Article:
Winter Ash | Idris Mansaray

    “Ian… you stay put now. They won’t get you if you stay put.” I crouched in the bushes with my elder brother Alex holding me tightly. Was he protecting me, or did he need me more right now? My father on the other hand gazed stoically across the horizon, not daring to meet our eyes. His glasses had fallen far down his face, but he didn’t dare raise them, he didn’t dare move or even breathe… none of us did.
    “Quiet boys…” he said.
    An AFE soldier stood near our farmhouse, darting his eyes in search for us. He took out a pamphlet and coughed loudly. “Gregory Aldrich, you’re hereby under arrest for crimes against the American Federal Empire! Your crimes: treason, resisting arrest on multiple occasions, assault on several military offi-”
    “Torch the place.” The soldier turned to face a gray haired man. He wore a white officers uniform with a shoulder cape, differing from the generic black uniform AFE soldiers wear. Judging by the multiple badges he wore on his chest and shoulder, he was probably of a higher rank.
    “Commander Stein, with all due respect. If we do that, all of Aldrich’s work will be lost… we need it.”
    “Then we’ll make him do it again. Quantum mechanics, multiverse theories, the man's well versed in all of it. Consider it punishment for his crimes. He already knows full well what he’s done, so torch the place… don’t make me ask again.” Commander Stein stared deep into the younger officers eye, looking for any sign of insubordination.
    “O-of course,” the younger officer turned towards the other soldiers and saluted them. A few soldiers with gas tanks on their backs came from the rear of the battalion and pulled out a long hose.
    “Torch it, set ablaze, light em up… teach Aldrich a lesson,” Commander Stein said with a sadistic laugh.
    “Dad, we gotta run. Forget the farm,” Alex said to my father. 
    “No no no… we can’t, moms stuff,” I said desperately. My father gritted his teeth. A bead of sweat rolled down his face. He wasn’t thinking about the actual farm, or even moms stuff but his entire life's work was in it, he was about to lose it all.
    “If we run now, they’ll shoot us. He knows were around here, he wants to draw us out. We run when they… torch the place” my father said reluctantly. The soldiers flipped a switch on their gas tanks. We heard a low rumble, and then sparks flew from the hoses… 
    It started slow, but the flames quickly got closer to the farmhouse, licking at the dry fields around it. In seconds, the place we once called home was engulfed in a storm of ember. I could feel the heat from where we hid. I watched in horror, unable to bear the thought that the last remnant of my mother were burning to ashes inside.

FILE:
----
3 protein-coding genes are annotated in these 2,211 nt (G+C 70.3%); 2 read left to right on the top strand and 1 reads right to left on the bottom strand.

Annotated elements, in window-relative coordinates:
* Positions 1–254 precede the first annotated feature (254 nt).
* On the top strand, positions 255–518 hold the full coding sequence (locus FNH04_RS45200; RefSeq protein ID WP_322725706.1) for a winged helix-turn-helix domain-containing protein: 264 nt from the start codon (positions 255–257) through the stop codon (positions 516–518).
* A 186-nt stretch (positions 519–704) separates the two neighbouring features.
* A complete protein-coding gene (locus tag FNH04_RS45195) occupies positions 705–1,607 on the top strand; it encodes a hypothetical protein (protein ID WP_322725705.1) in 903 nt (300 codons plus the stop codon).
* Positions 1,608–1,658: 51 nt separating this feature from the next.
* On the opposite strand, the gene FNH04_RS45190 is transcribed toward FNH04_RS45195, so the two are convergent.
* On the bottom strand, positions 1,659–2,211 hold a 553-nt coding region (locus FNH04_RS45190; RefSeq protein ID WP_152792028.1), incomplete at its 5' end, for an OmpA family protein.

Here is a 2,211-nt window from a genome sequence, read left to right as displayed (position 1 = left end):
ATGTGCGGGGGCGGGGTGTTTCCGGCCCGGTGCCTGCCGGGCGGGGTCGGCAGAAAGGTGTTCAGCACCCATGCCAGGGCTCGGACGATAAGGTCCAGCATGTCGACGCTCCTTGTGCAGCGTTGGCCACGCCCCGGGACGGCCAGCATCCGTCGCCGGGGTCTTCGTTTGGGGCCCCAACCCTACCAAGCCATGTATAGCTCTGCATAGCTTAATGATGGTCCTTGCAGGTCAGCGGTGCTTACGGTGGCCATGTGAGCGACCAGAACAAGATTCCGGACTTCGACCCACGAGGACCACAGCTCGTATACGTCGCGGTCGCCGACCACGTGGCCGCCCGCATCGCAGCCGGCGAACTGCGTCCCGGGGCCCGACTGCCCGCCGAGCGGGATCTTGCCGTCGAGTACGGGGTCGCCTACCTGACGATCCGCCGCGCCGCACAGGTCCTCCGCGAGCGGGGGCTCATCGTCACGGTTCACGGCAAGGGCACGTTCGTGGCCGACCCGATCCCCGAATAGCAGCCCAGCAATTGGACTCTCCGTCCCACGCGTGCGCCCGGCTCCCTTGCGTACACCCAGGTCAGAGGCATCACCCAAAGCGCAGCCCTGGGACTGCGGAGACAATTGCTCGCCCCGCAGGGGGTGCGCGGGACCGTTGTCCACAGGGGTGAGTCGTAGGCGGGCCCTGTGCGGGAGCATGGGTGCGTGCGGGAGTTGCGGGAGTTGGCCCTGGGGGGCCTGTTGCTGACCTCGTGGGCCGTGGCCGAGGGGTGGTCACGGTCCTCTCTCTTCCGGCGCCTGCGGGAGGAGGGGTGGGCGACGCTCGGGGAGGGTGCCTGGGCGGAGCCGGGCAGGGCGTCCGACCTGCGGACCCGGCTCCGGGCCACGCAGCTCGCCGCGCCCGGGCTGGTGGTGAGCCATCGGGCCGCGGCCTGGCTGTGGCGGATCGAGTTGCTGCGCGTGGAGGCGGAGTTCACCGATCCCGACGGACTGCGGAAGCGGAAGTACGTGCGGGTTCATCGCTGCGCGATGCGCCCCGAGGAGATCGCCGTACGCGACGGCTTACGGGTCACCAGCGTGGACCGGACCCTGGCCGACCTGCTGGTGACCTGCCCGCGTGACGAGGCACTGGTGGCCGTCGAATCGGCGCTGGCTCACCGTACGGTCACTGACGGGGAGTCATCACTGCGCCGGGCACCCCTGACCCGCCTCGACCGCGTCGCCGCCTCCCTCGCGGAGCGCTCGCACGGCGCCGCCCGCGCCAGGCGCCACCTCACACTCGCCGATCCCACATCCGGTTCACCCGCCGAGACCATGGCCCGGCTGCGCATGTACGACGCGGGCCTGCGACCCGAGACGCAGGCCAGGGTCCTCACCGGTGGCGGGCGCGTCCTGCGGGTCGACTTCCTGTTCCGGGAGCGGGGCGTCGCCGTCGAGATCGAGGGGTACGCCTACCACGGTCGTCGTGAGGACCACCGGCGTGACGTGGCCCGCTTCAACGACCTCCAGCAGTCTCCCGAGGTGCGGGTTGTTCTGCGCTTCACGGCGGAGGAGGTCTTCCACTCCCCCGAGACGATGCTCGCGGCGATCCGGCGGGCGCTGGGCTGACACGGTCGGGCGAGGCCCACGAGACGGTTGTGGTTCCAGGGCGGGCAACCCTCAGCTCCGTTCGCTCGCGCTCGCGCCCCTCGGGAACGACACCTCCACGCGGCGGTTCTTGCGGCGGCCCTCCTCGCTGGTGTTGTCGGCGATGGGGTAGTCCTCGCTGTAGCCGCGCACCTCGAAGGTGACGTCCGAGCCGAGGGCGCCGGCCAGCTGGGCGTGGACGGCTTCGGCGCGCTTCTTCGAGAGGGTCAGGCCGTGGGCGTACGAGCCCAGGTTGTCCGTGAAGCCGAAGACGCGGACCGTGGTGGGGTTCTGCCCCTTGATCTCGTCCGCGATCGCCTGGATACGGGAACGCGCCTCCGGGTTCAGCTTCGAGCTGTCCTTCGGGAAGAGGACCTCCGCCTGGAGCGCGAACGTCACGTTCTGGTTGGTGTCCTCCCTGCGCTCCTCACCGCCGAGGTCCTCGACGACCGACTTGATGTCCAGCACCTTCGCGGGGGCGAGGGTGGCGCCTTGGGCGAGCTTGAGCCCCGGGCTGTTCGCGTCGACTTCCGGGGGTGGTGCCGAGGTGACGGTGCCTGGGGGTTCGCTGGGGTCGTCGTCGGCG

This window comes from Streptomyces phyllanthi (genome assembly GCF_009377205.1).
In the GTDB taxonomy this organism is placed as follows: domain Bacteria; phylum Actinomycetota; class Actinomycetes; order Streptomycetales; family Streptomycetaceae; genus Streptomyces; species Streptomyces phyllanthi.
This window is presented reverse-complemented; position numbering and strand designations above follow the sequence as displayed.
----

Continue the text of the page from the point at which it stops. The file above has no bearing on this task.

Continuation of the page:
“I feel sick…” I said. My father turned to me and grabbed my shoulders. He looked me in the eyes, peering into my soul.
    “Hey hey, Ian. You’ve gotta be my soldier, be daddy's little soldier. What did the soldier in winter want Ian?”
    “He wa- wanted to be God’s child,” I said on the verge of tears, quoting a line from the poem my father would constantly read to us.
    “Attaboy,” my father said. “God’s looking down on us, you’ll see.”
    Alex gripped my small hands even harder.
    My father grabbed both of our arms and pushed us forward just as the flames begun to draw near us.
    “Run boys!”
    Alex picked me up and we ran alongside our dad. I looked back to see Commander Stein staring at us through the wall of fire, his menacing eyes making him seem the victim. I gazed at him with rage, but his eyes just seemed to reply You hate me don’t you? well screw you too
    I knew I would hate him for the rest of my life. I hated him when he called the soldiers after us, I hated him when he shot my father as we ran, bringing him to his knees, I hated him when my father told us to run anyways, I hated him when he put a bullet in my father's head, and I hated him when Alex didn’t stop. He just kept running. We gotta keep moving Ian, honor Dads sacrifice, live for him… 
    Honor? Sacrifice? Screw that, I want to kill him, I want to fight for the resistance, that would avenge my father's death… 
    Though it wouldn’t be years until I realized, you don’t need geniuses to start a war, just two people who hate eachother and money, lots and lots of money. My father… he had forgotten one thing about the soldier in winter. It wasn’t God he needed to appease. He always was a child of God. In the ash of winter, in his wandering path, it wasn’t God’s, but man's own wrath…